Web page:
Netanyahu appoints Yoram Cohen as Israel's next Shin Bet chief
Cohen, a former Shin Bet deputy chief and the first observant Jew to be chosen for the top position, will replace Yuval Diskin if Turkel Committee approves PM's recommendation.
Prime Minister Benjamin Netanyahu announced Monday that he has appointed Yoram Cohen as the next chief of Israel's general security services, the Shin Bet.
Pending approval of the Turkel Commisison, charged with authorizing such appointments, Cohen is expected to replace Yuval Diskin when the latter's six-year term ends on May 15.
A former deputy Shin Bet chief, Cohen was not considered to be a leading candidate to replace Diskin.
In announcing his decision on Monday, Netanyahu lauded Diskin for his "important and effective" contribution as Shin Bet chief over the last six years. "I am certain that in thanking him, I am doing so on behalf of all Israeli citizens," Netanyahu said.
"Yoram was the spearhead of activity in the agency over the past few years," Netanyahu said of his choice for Diskin's replacement. "Cohen is a real field man."
The 51-year-old Cohen cut his teeth in the organization by taking part in anti-terrorism operations against Palestinian groups. He has manned a long list of positions throughout his career.
Born in south Tel Aviv, Cohen received his education at the prestigious religious seminary Midrashiyat Noam in Pardes Hana. After his schooling, he enlisted in the Israel Defense Forces' elite Sayeret Golani crack infantry unit.
After completing his military service in 1982, he began his career with the Shin Bet as a field guard in the West Bank. He then went on to the Shin Bet's Arabic language instructional course before taking up the job of coordinator in the Ramallah district.
Aside from one year during which he served in south Lebanon, Cohen spent his entire career in Ramallah, Jerusalem, and the southern West Bank.
For four years he served as deputy Shin Bet chief and the head of the Arab and Iranian anti-terror branch. In 2003, he returned to the West Bank as head of the Shin Bet's Jerusalem bureau.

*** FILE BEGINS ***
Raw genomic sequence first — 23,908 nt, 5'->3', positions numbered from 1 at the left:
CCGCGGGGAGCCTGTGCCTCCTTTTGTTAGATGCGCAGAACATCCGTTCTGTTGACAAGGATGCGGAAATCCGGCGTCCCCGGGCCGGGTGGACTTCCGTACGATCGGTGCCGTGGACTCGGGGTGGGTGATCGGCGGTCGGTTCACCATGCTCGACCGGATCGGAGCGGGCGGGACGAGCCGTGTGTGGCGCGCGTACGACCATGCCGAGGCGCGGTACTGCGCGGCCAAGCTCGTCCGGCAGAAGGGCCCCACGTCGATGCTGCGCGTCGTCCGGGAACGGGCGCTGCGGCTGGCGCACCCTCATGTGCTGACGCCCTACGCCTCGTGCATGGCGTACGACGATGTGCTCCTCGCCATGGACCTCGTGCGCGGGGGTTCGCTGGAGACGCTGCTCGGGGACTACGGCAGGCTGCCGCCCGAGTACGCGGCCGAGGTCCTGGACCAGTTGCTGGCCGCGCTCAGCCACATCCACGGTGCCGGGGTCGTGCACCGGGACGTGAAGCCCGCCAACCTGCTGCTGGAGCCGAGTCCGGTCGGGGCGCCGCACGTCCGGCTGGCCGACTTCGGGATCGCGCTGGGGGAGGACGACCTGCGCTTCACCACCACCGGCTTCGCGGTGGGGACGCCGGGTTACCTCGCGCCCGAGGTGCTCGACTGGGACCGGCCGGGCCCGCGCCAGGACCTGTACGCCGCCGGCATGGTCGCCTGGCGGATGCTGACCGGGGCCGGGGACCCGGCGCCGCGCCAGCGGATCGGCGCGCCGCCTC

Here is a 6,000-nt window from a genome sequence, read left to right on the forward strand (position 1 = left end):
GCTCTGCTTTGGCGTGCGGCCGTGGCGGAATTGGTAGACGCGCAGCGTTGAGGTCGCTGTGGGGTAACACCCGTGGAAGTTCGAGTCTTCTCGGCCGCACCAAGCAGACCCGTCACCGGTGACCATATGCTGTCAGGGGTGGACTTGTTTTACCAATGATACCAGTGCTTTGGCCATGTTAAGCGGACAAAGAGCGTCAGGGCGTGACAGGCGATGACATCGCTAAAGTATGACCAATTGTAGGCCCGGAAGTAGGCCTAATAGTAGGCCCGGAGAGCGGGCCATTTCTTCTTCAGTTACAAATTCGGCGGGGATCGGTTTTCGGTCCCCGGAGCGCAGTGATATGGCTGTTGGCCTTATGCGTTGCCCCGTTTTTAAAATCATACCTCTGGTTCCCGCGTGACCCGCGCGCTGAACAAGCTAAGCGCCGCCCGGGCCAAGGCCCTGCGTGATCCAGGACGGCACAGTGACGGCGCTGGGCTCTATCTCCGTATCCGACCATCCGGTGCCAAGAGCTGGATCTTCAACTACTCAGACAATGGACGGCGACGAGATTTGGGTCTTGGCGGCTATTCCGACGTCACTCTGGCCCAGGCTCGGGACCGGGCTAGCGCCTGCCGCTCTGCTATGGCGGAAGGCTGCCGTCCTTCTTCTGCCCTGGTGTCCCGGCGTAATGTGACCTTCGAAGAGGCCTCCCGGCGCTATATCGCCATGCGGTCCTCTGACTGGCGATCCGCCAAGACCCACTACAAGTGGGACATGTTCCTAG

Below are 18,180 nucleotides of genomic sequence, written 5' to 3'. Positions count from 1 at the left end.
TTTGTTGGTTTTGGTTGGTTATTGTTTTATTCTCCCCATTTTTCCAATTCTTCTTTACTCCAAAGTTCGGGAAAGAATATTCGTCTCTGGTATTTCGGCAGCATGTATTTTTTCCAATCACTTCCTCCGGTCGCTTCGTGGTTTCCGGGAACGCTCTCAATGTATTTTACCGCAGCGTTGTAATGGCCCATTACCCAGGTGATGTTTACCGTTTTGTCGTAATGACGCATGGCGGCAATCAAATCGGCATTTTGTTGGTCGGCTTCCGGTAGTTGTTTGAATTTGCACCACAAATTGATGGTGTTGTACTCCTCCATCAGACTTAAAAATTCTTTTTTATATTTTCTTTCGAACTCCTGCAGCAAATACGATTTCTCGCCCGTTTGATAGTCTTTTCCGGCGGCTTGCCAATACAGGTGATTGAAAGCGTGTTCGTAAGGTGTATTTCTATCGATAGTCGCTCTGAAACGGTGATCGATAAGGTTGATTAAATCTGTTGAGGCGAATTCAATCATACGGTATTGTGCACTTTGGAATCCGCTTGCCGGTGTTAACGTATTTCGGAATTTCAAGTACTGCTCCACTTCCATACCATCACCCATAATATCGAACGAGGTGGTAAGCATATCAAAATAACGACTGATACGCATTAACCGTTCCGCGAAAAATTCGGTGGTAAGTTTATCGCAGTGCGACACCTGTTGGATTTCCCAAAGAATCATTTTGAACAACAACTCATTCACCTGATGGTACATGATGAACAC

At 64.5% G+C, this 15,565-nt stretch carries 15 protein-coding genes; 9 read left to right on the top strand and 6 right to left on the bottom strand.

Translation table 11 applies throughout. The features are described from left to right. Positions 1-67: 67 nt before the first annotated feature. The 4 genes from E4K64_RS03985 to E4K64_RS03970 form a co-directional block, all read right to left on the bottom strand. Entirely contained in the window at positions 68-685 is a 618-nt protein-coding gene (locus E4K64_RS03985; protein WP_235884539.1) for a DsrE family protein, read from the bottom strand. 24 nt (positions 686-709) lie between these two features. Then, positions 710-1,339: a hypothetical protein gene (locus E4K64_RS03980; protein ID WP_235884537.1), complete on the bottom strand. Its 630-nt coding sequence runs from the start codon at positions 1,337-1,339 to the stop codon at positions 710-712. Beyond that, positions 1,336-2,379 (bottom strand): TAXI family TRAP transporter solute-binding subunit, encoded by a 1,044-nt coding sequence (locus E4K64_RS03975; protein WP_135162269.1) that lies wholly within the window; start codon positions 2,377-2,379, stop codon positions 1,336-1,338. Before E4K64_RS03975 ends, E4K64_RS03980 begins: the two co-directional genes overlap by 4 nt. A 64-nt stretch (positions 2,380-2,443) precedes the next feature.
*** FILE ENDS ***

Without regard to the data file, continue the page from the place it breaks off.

Cohen's tenure marked the start of tighter cooperation between the IDF and the Shin Bet, who shared information and collaborated on targeted killings of suspected Palestinian terrorists, arrests of terror suspects, and the dismantling of most of the terrorist infrastructure in the West Bank.
"He has more than left his fingerprints on a very large chunk of the service's abilities and achievements," said MK Israel Hasson, a former deputy Shin Bet chief. "He did most of his service in Judea and Samaria, but he has a very extensive perspective. He has an extraordinary ability to see things in a much wider, organizational context."
Cohen served as deputy to the current Shin Bet chief Diskin. In 2008, he moved to the United States, where he worked as a research fellow with the Washington Institute for Near-East Policy. Some of his position papers and works were published under his name.
Despite his experience in the West Bank, Cohen's works included analyses of the southern front, including Hamas' efforts to smuggle weapons into the Gaza Strip and the Islamist organization's fighting capabilities against the IDF during Operation Cast Lead.
Cohen, a father of five, is the first observant Jew to be named to head the organization.
"The fact that he is religious is quite significant," said a former senior official with the service. "Especially in light of the fact that one of the main fronts that he'll have to deal with is the settlers."
Cohen takes over at a time of tension with the Palestinians, with a sudden escalation in attacks and counterattacks between Israel and Hamas-led Gaza.
Outwardly, he will have to deal with an emerging reality in the Gaza-Sinai-Egypt triangle, and to prepare, with the police, for a possible mix of terror attacks, renewed cooperation between Hamas and Hezbollah, and mass public disturbances - and all this in light of the uncertainty in Israel's domestic politics leading up to new elections.